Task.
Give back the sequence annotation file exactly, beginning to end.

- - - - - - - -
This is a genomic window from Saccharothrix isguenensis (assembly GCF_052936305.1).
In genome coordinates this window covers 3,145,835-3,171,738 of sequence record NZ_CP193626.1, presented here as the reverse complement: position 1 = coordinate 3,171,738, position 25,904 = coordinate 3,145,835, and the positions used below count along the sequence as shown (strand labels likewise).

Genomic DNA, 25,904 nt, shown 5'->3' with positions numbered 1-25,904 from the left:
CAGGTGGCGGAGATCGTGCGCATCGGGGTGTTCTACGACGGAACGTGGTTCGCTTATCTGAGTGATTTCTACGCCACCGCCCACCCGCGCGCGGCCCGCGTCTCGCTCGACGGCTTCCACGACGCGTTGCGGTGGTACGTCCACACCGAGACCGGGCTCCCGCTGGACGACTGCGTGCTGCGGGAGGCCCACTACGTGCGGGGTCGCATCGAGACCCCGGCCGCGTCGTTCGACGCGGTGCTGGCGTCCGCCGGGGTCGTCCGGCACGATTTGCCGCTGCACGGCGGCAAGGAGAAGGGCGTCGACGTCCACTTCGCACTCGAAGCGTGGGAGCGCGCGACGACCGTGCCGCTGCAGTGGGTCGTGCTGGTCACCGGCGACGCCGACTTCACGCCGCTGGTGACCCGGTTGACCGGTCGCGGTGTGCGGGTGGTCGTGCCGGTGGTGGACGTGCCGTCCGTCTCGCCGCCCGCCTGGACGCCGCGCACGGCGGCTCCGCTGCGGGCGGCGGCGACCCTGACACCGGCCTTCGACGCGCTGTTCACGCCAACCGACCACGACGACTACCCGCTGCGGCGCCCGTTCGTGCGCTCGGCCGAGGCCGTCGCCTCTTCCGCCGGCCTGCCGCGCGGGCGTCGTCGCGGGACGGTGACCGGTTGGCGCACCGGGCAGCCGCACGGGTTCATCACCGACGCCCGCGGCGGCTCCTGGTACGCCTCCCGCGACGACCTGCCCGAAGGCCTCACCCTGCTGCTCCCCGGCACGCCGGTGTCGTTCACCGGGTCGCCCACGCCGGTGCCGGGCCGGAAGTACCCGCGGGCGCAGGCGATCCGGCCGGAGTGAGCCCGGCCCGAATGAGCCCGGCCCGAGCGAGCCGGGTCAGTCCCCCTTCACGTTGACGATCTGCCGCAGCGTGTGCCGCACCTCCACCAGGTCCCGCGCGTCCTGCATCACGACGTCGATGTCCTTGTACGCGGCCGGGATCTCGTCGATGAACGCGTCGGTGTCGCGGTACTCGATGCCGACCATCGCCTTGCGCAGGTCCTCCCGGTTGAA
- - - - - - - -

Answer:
This is a genomic window from Saccharothrix isguenensis (assembly GCF_052936305.1).
In genome coordinates this window covers 3,145,835-3,171,738 of sequence record NZ_CP193626.1, presented here as the reverse complement: position 1 = coordinate 3,171,738, position 25,904 = coordinate 3,145,835, and the positions used below count along the sequence as shown (strand labels likewise).

Genomic DNA, 25,904 nt, shown 5'->3' with positions numbered 1-25,904 from the left:
CAGGTGGCGGAGATCGTGCGCATCGGGGTGTTCTACGACGGAACGTGGTTCGCTTATCTGAGTGATTTCTACGCCACCGCCCACCCGCGCGCGGCCCGCGTCTCGCTCGACGGCTTCCACGACGCGTTGCGGTGGTACGTCCACACCGAGACCGGGCTCCCGCTGGACGACTGCGTGCTGCGGGAGGCCCACTACGTGCGGGGTCGCATCGAGACCCCGGCCGCGTCGTTCGACGCGGTGCTGGCGTCCGCCGGGGTCGTCCGGCACGATTTGCCGCTGCACGGCGGCAAGGAGAAGGGCGTCGACGTCCACTTCGCACTCGAAGCGTGGGAGCGCGCGACGACCGTGCCGCTGCAGTGGGTCGTGCTGGTCACCGGCGACGCCGACTTCACGCCGCTGGTGACCCGGTTGACCGGTCGCGGTGTGCGGGTGGTCGTGCCGGTGGTGGACGTGCCGTCCGTCTCGCCGCCCGCCTGGACGCCGCGCACGGCGGCTCCGCTGCGGGCGGCGGCGACCCTGACACCGGCCTTCGACGCGCTGTTCACGCCAACCGACCACGACGACTACCCGCTGCGGCGCCCGTTCGTGCGCTCGGCCGAGGCCGTCGCCTCTTCCGCCGGCCTGCCGCGCGGGCGTCGTCGCGGGACGGTGACCGGTTGGCGCACCGGGCAGCCGCACGGGTTCATCACCGACGCCCGCGGCGGCTCCTGGTACGCCTCCCGCGACGACCTGCCCGAAGGCCTCACCCTGCTGCTCCCCGGCACGCCGGTGTCGTTCACCGGGTCGCCCACGCCGGTGCCGGGCCGGAAGTACCCGCGGGCGCAGGCGATCCGGCCGGAGTGAGCCCGGCCCGAATGAGCCCGGCCCGAGCGAGCCGGGTCAGTCCCCCTTCACGTTGACGATCTGCCGCAGCGTGTGCCGCACCTCCACCAGGTCCCGCGCGTCCTGCATCACGACGTCGATGTCCTTGTACGCGGCCGGGATCTCGTCGATGAACGCGTCGGTGTCGCGGTACTCGATGCCGACCATCGCCTTGCGCAGGTCCTCCCGGTTGAA